Thermal energy is everywhere, and calculating the watts to heat a substance can help predict how much power a temperature change will take us.

This watts to heat calculator determines the power required to cause a temperature change in a substance, as long as you specify the temperature change (ΔT), mass (m), its specific heat (c), and time to heat (t).

If you're interested in knowing how this calculator works, in the following sections, we present the power to temperature equation that relates watts to the temperature change in a substance.

Watts to temperature relationship

The relationship between power and temperature arises from the specific heat capacity, which relates the temperature change in a substance to the heat needed to achieve it:

Q=c×m×ΔT\footnotesize Q = c \times m \times ΔT

, where:

  • QQ — Heat required to cause the temperature change, in Joules (J);
  • mm — Mass of the substance, in kilograms (kg);
  • ΔTΔT — Temperature change, in kelvin (K) or °C; and
  • cc — Specific heat of the substance, in J/(kg K);

Dividing both sides of the equation by time, we obtain a formula to calculate the power needed to cause a temperature change in a substance in an amount of time:

W˙=QΔt=c×m×ΔTΔt\footnotesize \dot W = \frac{Q}{Δt} = \frac{c × m × ΔT}{Δt}
  • ΔT\Delta T — Amount of time, in seconds (s); and
  • W˙\dot W — Power, in watts (W); and

🙋 Strictly speaking, power is not heat per unit time but work per unit time (as we explain in our work and power calculator). If the heat comes from an electrical device (i.e., a heater), there's no problem with using the term, as electricity is a form of work. However, the heat we obtain from other sources, such as natural gas or coal burning, is not considered work but heat per unit of time. In either case, the units are the same (watts).

Now that we obtained the power-to-temperature equation, let's take a moment to differentiate between the two types of specific heat.

Specific heat at constant pressure (cₚ) vs. constant volume (cᵥ)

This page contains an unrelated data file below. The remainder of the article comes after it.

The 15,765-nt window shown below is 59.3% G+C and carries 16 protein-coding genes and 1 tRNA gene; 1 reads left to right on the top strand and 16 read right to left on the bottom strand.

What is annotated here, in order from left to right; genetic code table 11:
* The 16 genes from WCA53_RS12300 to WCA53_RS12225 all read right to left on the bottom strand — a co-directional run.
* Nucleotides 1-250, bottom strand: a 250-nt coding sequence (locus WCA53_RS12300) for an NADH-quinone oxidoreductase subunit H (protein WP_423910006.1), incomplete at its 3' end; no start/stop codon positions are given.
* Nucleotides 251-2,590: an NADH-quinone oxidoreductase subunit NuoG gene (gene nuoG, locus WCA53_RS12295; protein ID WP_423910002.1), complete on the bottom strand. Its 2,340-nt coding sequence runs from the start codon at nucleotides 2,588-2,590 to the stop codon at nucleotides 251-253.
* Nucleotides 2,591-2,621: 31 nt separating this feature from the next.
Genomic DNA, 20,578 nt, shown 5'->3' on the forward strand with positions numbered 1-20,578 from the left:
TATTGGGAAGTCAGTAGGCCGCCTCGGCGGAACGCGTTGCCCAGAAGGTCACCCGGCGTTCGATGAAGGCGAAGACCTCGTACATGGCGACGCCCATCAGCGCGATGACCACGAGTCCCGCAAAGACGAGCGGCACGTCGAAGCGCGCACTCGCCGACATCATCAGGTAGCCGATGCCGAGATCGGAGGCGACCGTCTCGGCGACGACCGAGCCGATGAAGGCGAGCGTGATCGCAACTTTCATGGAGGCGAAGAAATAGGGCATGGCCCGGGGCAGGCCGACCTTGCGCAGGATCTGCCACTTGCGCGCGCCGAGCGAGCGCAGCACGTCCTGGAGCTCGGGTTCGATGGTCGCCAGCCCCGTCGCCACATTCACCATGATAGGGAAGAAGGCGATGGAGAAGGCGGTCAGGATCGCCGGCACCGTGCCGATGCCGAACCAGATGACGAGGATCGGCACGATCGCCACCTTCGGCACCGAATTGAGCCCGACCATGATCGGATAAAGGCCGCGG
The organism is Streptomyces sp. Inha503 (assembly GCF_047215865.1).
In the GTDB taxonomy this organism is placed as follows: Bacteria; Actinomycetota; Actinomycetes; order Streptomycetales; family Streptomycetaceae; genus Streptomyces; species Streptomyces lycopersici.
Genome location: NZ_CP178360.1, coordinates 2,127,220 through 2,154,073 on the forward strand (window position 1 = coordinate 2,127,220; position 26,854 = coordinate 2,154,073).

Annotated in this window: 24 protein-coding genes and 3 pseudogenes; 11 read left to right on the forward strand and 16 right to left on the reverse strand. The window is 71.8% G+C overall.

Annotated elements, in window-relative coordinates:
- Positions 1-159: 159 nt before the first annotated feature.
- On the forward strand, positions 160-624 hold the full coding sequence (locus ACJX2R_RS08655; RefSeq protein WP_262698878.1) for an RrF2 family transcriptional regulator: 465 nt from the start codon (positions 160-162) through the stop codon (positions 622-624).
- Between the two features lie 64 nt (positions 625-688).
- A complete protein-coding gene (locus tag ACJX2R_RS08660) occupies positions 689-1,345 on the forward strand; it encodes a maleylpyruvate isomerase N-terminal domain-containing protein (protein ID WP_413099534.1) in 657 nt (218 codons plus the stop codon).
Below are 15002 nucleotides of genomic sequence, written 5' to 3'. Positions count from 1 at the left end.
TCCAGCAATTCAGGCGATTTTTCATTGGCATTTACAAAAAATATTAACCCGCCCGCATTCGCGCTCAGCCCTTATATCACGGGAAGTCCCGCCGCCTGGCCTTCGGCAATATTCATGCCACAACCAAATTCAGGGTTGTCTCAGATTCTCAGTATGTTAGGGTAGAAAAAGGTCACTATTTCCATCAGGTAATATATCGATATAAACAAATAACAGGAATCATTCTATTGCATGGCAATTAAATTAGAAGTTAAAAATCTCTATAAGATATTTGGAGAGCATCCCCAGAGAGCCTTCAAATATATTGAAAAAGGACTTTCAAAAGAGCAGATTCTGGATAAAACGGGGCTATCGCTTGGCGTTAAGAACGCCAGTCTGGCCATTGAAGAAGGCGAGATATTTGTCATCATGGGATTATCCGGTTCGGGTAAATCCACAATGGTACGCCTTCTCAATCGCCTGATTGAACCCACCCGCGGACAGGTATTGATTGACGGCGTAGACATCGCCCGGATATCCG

The amount of heat required to cause a temperature change will vary depending on the conditions of the process. For that reason, we define two kinds of specific heat: 1. specific heat at constant pressure (cₚ), and 2. specific heat at constant volume (cᵥ).

At constant pressure, as the substance is allowed to expand, we require more heat than if it were at a constant volume. That's because we need additional energy to cause the expansion.

For solids and liquids, cₚ and cᵥ are the same (cₚ = cᵥ = c), as their volume doesn't significantly change. However, for gases, we need to clarify if the process is at constant pressure or volume.

How to use this watts to heat calculator

To use this watts to heat calculator, follow these steps:

  1. Input the temperature change. For example, if the substance goes from 20 to 40°C, input ΔT = 20°C or ΔT = 20 K.
  2. Input the mass of the substance. Let's say it's m = 4 kg.
  3. Select the time to heat. Suppose you want to heat those 4 kilograms of substance in t = 3 min = 180 sec.
  4. Input the substance. For example, let's say it's liquid water, whose specific heat is c = 4181.3 J/(kg K).
  5. That's it! The answer should be 1858.4 watts. You can verify the result with the power to temperature equation of the previous section:
W˙=QΔt=c×m×ΔTΔt       =4181.3 J/(kg K)×4 kg×20 K180 s  W˙=334504 J180 s=1858.4 W\footnotesize \dot W = \frac{Q}{Δt} = \frac{c × m × ΔT}{Δt} \\\ \\\ \ \ \ \ \ = \frac{4181.3 \text{ J/(kg K)} × 4 \text{ kg} × 20 \text{ K}}{180 \text{ s}} \\\ \\\ \dot W = \frac{334504 \text{ J}}{180 \text{ s}} = 1858.4 \text{ W}
Luis Hoyos
Change of temperature (ΔT)
Mass (m)
Time to heat (t)
Substance (optional)
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Specific heat capacity (c)
Power (Ẇ)
A negative power means that we're lowering the temperature of the substance 🥶. We're not providing heat to that substance, but it's transferring heat 🔥 to our environment (heat loss).
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